A Taste of Provence – Tapenade

4 Jul

Fresh back from our holiday in France, I am trying to prolong the holiday mood by cooking southern French food. We had two weeks of pure sunshine in Antibes and we’ve been back a week now – what have we had? Two days of light rain, two days of sun, one bad storm followed by occasional showers and cloudy skies. So we really need something to bridge the time till the next vacation.

Having visited the Provencal market several times in Antibes, I noticed that there were many stalls selling appetizers like olives, sundried tomatoes, herbs and tapenades. The market wasn’t very big but there were at least 5 stalls selling the same sort of thing. The place was teeming with tourists. I quite doubt that very many locals do their shopping there, preferring to go to the big Hypermarché’s where you can spend hours and get everything under the sun.

There are people who like olives and those who don’t and I belong to those who don’t. I’ve seen recipes for tapenades and have often steered clear of them until one day, I was served an amuse-bouche in a restaurant which consisted of a tiny slice of baguette with the infamous tapenade. It was actually quite delicious. So when I saw these stalls selling tapenade, I stopped to examine what was on offer. I noticed that there were three varieties  – the dark olive one, one made with green olives and a red one made with the addition of sun-dried tomatoes. I made a note to go back on the last day of our holiday to get some but as luck would have it, we were caught up with other things and I sadly never made it back to the market before it closed that day. So that left me no choice but to google for a recipe and make my own. In doing so, I also learnt a bit about what a tapenade is.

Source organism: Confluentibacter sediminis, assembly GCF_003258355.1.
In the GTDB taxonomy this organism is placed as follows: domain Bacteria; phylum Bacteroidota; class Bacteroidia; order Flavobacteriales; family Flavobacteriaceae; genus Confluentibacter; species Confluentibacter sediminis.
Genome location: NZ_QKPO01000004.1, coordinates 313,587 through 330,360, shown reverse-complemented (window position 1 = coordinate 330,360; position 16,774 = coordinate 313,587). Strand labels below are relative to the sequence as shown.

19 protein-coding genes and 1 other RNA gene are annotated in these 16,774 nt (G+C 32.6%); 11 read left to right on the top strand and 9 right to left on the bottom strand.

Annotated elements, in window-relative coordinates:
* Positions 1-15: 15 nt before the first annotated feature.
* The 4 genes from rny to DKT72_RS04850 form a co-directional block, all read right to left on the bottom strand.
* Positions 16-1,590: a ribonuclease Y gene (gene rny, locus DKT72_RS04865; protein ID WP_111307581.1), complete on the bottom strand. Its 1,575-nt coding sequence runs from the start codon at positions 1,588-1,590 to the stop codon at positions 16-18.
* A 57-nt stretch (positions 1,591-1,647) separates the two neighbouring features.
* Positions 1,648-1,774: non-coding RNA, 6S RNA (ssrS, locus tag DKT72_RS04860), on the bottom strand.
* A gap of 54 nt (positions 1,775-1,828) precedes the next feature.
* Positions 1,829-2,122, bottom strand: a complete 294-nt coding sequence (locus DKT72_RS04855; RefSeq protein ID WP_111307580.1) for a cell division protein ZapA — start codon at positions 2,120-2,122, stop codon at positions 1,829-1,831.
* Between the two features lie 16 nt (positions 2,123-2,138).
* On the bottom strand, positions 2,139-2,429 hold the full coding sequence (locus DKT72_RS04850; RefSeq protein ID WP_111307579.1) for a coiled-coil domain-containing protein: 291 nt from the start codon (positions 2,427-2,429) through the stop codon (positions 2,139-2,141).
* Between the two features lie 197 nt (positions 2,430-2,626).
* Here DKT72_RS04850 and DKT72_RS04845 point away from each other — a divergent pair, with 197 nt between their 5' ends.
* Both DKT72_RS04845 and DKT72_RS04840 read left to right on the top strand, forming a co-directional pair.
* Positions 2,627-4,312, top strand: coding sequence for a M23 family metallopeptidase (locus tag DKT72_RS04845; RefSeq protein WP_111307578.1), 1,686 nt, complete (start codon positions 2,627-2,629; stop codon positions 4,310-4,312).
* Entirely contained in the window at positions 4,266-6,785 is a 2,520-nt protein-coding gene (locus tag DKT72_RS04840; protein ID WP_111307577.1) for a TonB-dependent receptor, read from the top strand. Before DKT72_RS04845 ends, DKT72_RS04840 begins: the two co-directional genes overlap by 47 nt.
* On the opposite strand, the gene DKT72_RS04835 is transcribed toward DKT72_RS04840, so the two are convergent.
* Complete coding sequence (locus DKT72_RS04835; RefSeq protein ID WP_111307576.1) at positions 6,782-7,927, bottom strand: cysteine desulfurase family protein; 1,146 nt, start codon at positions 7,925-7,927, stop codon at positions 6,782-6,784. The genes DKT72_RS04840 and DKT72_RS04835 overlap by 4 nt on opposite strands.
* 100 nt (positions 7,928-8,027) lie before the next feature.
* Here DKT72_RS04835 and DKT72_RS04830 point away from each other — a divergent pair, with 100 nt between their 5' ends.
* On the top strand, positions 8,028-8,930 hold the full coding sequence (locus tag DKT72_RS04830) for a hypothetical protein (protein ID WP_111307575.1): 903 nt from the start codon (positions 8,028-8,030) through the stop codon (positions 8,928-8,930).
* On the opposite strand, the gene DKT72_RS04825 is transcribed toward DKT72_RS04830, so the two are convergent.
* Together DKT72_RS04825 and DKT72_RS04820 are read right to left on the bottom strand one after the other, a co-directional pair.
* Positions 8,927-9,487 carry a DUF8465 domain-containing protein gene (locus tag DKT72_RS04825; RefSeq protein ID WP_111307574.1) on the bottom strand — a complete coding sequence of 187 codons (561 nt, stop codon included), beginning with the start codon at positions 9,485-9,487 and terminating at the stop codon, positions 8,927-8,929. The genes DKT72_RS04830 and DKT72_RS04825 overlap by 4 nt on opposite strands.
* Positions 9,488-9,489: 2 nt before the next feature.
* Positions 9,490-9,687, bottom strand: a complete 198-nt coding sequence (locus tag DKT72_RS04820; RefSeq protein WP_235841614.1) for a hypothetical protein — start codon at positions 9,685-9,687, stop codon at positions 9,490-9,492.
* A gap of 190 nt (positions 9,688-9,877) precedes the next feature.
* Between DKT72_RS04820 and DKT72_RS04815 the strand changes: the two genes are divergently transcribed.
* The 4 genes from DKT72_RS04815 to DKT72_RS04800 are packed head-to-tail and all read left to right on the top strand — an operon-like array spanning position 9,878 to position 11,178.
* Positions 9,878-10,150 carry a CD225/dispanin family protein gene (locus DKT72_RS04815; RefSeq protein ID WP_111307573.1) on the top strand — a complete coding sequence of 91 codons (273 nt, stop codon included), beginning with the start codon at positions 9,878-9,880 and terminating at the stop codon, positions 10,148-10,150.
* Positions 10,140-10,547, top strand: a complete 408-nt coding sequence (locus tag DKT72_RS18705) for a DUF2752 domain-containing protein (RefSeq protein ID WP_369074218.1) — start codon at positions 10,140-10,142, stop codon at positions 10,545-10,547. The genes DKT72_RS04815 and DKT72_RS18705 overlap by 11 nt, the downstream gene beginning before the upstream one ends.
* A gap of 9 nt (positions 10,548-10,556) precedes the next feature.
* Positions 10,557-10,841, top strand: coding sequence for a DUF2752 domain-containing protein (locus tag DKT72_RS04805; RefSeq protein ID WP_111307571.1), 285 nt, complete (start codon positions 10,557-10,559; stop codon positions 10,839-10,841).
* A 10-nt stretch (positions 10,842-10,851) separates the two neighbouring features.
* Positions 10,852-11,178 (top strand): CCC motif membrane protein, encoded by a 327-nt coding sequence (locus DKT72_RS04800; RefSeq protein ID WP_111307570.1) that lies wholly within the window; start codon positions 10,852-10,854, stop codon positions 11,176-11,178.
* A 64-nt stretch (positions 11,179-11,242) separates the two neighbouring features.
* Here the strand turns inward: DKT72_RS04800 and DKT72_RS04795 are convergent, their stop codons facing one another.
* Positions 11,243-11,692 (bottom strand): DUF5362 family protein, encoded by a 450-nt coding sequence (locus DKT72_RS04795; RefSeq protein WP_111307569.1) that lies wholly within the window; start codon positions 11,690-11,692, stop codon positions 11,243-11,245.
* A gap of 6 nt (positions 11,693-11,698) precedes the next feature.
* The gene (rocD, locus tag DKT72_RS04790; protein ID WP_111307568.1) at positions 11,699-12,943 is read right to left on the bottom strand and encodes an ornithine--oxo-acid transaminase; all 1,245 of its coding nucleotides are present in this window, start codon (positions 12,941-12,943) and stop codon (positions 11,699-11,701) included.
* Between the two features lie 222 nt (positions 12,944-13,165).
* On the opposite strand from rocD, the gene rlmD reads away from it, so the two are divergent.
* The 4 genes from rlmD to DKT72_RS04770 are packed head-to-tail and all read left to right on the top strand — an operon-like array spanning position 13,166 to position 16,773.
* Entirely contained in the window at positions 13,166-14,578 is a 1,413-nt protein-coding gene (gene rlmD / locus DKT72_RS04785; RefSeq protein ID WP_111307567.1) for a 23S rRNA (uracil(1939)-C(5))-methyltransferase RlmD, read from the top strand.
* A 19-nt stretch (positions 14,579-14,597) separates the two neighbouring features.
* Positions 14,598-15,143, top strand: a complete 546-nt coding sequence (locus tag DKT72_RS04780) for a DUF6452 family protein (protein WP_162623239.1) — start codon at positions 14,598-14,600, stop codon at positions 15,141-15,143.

The name tapenade stems from the provençal word for capers, tapenas (Occitan pronunciation: [taˈpenɔ]). It is eaten as a dip with raw cut vegetables called crudités or as a spread on toasted slices of baguette or just on bread. Sometimes it is stuffed in or spread over meat and fish before cooking. The base of the tapenade is olives, usually black ones. It is puréed to a paste with olive oil. To vary the flavours other ingredients may be added such as capers, sundried tomatoes, garlic, anchovies, herbs or lemon juice. Some people like to purée it to a smooth paste while others like a slightly coarser texture.

I made this version below today and it was delicious. Serving it on a slice of toasted baguette would be great but since we are low carbing here, I’ve spread them on little slices of a bread roll I made out of my Low Carb Sunflower Seed Loaf dough, recipe found here.

This version has the addition of capers. Capers can sometimes be quite salty so I decided to start with one tablespoon first before proceeding further. I found that one tablespoon was sufficient and so omitted adding the second tablespoon called for below.

Black Olive and Sundried Tomato Tapenade

1/2 cup pitted black olives

1/2 cup sundried tomatoes (packed in oil)

a large bunch fresh basil leaves

2 Tbsp capers

4 Tbsp good olive oil, plus more if necessary

Chop the olives and sundried tomatoes a little and place them in a blender. Add the rest of the ingredients. Purée until smooth. If the paste is too thick, add a bit more olive oil and purée till coarse or fine. Spread on bread, garnish with a basil leaf and enjoy! Don’t forget to enjoy this with a small glass of red wine!

Print this recipe – Black Olive and Sundried Tomato Tapenade


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